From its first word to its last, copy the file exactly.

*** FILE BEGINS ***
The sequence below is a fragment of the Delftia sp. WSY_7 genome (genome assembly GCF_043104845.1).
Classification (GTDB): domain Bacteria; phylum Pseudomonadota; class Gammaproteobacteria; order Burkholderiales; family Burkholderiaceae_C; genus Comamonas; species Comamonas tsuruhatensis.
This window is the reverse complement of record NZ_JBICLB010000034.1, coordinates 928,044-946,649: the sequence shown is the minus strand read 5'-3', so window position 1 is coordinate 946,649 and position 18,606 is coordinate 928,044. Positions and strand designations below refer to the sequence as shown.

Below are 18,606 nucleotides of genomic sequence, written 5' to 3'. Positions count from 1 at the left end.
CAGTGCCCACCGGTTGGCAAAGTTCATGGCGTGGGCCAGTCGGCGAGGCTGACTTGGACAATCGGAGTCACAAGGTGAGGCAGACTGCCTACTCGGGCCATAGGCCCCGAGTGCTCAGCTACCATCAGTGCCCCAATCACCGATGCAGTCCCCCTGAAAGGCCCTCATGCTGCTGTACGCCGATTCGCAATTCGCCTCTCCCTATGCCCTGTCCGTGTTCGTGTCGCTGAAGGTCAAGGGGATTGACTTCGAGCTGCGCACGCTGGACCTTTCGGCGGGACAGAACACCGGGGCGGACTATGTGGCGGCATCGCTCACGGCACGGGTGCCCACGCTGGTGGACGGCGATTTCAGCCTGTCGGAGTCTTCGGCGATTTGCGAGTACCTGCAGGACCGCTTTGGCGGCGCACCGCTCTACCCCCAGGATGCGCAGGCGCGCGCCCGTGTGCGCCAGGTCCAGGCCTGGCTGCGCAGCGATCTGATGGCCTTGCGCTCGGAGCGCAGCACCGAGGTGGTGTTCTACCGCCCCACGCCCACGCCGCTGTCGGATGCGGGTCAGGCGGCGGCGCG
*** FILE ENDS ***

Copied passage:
The sequence below is a fragment of the Delftia sp. WSY_7 genome (genome assembly GCF_043104845.1).
Classification (GTDB): domain Bacteria; phylum Pseudomonadota; class Gammaproteobacteria; order Burkholderiales; family Burkholderiaceae_C; genus Comamonas; species Comamonas tsuruhatensis.
This window is the reverse complement of record NZ_JBICLB010000034.1, coordinates 928,044-946,649: the sequence shown is the minus strand read 5'-3', so window position 1 is coordinate 946,649 and position 18,606 is coordinate 928,044. Positions and strand designations below refer to the sequence as shown.

Below are 18,606 nucleotides of genomic sequence, written 5' to 3'. Positions count from 1 at the left end.
CAGTGCCCACCGGTTGGCAAAGTTCATGGCGTGGGCCAGTCGGCGAGGCTGACTTGGACAATCGGAGTCACAAGGTGAGGCAGACTGCCTACTCGGGCCATAGGCCCCGAGTGCTCAGCTACCATCAGTGCCCCAATCACCGATGCAGTCCCCCTGAAAGGCCCTCATGCTGCTGTACGCCGATTCGCAATTCGCCTCTCCCTATGCCCTGTCCGTGTTCGTGTCGCTGAAGGTCAAGGGGATTGACTTCGAGCTGCGCACGCTGGACCTTTCGGCGGGACAGAACACCGGGGCGGACTATGTGGCGGCATCGCTCACGGCACGGGTGCCCACGCTGGTGGACGGCGATTTCAGCCTGTCGGAGTCTTCGGCGATTTGCGAGTACCTGCAGGACCGCTTTGGCGGCGCACCGCTCTACCCCCAGGATGCGCAGGCGCGCGCCCGTGTGCGCCAGGTCCAGGCCTGGCTGCGCAGCGATCTGATGGCCTTGCGCTCGGAGCGCAGCACCGAGGTGGTGTTCTACCGCCCCACGCCCACGCCGCTGTCGGATGCGGGTCAGGCGGCGGCGCG